Cain Park Closes Season With "Call Me Madam” [Newspaper Article] — The Kent Stater Summer Bulletin — 20 August 1954
Cain Park Closes Season With "Call Me Madam” By John Weenink Cain Park did itself proud with its final curtain-raiser of the current season, Irving Berlin’s “Call Me Madam.” The show was by far the best of the summer set and was presented with a professional-like ability that will be hard to beat, no matter where you go or who you see. James Tushar, who is a graduate of the University, did an excellent' job in portraying the role of Kenneth Gibson, the young man who falls in love with the princess. His voice, which is always pleasing, was more than good as he gave out with such songs as “It’s a Lovely Day Today’’ and “You’re Just in Love.” The role of Gibson was played on the screen by Donald O’Connor. In the leading role, Miss Sally Adams, Eve Roberts does a fine job. Miss Adams, whose role was created on the screen by Ethel Merman, is the United States ambassador to the country of Lichtenberg. Miss Roberts singing, despite some vaguely feeble higher notes, is good on such songs as...
U. S. Overseas Information Programs Need Foreign Language Specialists [Newspaper Article] — The Kent Stater Summer Bulletin — 20 August 1954
U. S. Overseas Information Programs Need Foreign Language Specialists The U. S. Information agency, moving to strengthen the Government’s overseas information program to combat Communist propaganda, has issued a call for qualified volunteers with foreign language experience from the Cleveland area to take positions with its international broadcasting service, the Voice of America. It is felt that this is of special interest to people of the Kent area. This section may prove especially fruitful in the Agency’s quest for Foreign language specialists. The Agency is sending a recruitment team to Cleveland to interview candidates with professional language experience in writing, editing, or radio production. F. Lamar King will head the Information agency’s team which will be at the Hotel Cleveland from August 23 through September 3 inclusive, to interview applicants weekdays from 10 a,m. to 1 p.m. Agency officials, emphasizing that all candidates must be American citizens, said salaries ...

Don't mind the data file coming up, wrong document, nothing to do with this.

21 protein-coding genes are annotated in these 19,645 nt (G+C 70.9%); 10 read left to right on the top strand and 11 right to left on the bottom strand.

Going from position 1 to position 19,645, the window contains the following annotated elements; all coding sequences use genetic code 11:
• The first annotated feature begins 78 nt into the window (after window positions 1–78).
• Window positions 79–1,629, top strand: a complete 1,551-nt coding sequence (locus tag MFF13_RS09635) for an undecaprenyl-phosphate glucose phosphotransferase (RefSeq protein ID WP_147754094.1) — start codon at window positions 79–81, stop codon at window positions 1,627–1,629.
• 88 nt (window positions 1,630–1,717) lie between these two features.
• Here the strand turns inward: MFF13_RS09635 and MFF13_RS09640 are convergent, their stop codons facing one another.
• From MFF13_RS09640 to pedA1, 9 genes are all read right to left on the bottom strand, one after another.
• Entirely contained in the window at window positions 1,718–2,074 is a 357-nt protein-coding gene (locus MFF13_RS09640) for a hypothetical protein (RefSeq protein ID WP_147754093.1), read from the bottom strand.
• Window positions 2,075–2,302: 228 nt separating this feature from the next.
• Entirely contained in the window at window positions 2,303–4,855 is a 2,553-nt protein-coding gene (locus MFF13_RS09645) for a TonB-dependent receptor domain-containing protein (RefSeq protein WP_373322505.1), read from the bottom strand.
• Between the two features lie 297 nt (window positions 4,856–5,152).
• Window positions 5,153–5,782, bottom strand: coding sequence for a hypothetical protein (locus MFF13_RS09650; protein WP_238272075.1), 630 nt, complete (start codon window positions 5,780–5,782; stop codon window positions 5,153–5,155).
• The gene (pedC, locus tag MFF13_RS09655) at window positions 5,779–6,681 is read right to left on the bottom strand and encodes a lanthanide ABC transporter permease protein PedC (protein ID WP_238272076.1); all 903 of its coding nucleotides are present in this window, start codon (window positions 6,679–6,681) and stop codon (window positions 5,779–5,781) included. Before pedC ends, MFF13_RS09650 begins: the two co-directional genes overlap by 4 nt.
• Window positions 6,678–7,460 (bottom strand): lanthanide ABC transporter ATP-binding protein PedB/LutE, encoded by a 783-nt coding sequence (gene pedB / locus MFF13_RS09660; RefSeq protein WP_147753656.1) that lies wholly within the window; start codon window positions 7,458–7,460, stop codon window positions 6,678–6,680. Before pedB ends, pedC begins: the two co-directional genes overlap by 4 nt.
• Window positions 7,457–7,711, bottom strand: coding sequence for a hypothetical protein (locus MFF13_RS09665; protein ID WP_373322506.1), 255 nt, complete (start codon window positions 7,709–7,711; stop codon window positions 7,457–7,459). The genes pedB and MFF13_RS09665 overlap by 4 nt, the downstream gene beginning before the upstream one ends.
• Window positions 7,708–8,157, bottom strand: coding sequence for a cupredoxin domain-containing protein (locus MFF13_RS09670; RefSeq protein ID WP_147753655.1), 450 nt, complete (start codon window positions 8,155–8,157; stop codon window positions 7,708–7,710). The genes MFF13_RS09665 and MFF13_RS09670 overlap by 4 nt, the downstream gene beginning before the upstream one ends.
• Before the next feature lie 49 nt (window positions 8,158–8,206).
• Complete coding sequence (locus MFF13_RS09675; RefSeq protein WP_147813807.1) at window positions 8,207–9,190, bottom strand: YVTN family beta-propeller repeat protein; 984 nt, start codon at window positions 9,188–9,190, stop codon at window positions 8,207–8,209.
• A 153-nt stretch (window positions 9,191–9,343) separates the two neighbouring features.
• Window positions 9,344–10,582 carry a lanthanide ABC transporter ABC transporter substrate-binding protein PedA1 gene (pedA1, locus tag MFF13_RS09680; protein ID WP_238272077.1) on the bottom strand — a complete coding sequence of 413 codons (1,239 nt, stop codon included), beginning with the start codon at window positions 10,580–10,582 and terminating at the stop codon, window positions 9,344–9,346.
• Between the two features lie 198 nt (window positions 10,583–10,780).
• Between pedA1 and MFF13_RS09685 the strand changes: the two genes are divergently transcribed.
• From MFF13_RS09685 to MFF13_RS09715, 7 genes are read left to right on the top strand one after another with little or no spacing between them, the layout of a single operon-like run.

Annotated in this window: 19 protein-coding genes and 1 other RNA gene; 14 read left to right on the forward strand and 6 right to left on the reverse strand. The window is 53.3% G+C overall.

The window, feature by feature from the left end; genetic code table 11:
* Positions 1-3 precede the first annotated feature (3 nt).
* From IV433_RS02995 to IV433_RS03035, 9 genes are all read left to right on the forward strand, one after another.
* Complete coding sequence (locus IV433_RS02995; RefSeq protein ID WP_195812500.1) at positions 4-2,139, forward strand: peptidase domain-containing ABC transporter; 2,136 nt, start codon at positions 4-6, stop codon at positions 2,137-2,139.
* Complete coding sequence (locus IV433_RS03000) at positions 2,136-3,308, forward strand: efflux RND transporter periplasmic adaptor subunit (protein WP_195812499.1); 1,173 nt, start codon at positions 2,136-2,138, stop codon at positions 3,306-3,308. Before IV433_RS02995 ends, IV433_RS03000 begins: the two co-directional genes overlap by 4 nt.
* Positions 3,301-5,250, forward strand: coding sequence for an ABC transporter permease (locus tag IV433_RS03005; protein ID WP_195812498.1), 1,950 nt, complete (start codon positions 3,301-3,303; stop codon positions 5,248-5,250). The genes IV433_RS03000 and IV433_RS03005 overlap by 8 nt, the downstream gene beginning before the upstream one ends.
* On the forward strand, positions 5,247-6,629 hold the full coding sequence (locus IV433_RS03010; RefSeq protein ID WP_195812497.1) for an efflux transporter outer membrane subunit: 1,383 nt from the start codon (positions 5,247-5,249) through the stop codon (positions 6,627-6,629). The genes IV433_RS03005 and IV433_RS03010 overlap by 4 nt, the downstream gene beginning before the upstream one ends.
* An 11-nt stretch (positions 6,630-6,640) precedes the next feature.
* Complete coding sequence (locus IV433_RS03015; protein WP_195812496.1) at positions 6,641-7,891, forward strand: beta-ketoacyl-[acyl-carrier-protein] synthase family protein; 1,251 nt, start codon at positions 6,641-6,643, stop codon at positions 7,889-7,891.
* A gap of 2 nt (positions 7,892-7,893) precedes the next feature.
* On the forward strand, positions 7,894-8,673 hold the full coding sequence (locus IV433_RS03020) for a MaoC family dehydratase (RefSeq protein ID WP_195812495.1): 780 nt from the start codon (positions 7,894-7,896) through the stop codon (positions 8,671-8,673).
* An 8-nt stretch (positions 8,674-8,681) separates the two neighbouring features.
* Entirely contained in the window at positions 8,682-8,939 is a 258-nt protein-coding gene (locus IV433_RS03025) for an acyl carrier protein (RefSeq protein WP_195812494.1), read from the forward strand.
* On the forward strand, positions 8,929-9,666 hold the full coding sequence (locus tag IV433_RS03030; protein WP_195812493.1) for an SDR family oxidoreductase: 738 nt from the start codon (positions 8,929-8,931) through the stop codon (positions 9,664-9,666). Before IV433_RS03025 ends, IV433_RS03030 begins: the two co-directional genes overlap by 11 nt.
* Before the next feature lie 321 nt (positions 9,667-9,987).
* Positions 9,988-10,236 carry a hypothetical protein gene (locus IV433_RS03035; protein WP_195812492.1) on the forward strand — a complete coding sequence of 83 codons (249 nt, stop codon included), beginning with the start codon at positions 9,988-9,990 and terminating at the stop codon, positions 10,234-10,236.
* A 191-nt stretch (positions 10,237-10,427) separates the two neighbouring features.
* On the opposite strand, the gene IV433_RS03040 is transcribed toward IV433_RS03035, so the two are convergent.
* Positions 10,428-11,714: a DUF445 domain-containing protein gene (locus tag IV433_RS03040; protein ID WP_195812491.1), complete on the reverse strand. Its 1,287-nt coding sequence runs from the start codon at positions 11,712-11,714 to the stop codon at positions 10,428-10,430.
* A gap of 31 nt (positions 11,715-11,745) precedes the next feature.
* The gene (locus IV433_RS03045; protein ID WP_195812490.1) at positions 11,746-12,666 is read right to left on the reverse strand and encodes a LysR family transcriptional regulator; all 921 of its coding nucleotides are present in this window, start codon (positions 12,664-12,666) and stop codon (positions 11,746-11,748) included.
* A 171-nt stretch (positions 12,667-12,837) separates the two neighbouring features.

ABSTRACT! [Newspaper Article] — The Kent Stater Summer Bulletin — 20 August 1954
ABSTRACT! August 27 is the final date for filing two copies of thesis and abstract in the Graduate office. Both copies must be on Bond paper and must be signed by thesis adviser and department head. Two copies of abstract are required and the heading should follow the form given in the back of “Master’s Thesis and Abstract Instruction.”
New York Tour Still Open [Newspaper Article] — The Kent Stater Summer Bulletin — 20 August 1954
New York Tour Still Open Time for the scheduled summer trip to New York city, which has been arranged for University students, faculty members, employees and townspeople is drawing near. The quota, which is set at 250, is not yet full, however, and reservations will be taken right up to the last minute. The trip will leave Kent on Fri- ( day, September 10, and members of the tour will travel on the Erie railroad. The train will be a special day coach equipped with reclining seats and club car facilities. It will arrive in the City early Saturday morning. The trip back to Kent will get on the road at midnight the following Tuesday, and will arrive back sometime around noon on Wednesday. The tour will include various trips throughout the city and a three-hour yacht trip around Manhattan island. Also, members of the tour will see the NBC radio-television studios and Radio City, including all buildings and the Observation tower of the RCA building. There will be a visit to the Radio Cit...
Play Sets 'Square’ In 'Round' Town [Newspaper Article] — The Kent Stater Summer Bulletin — 20 August 1954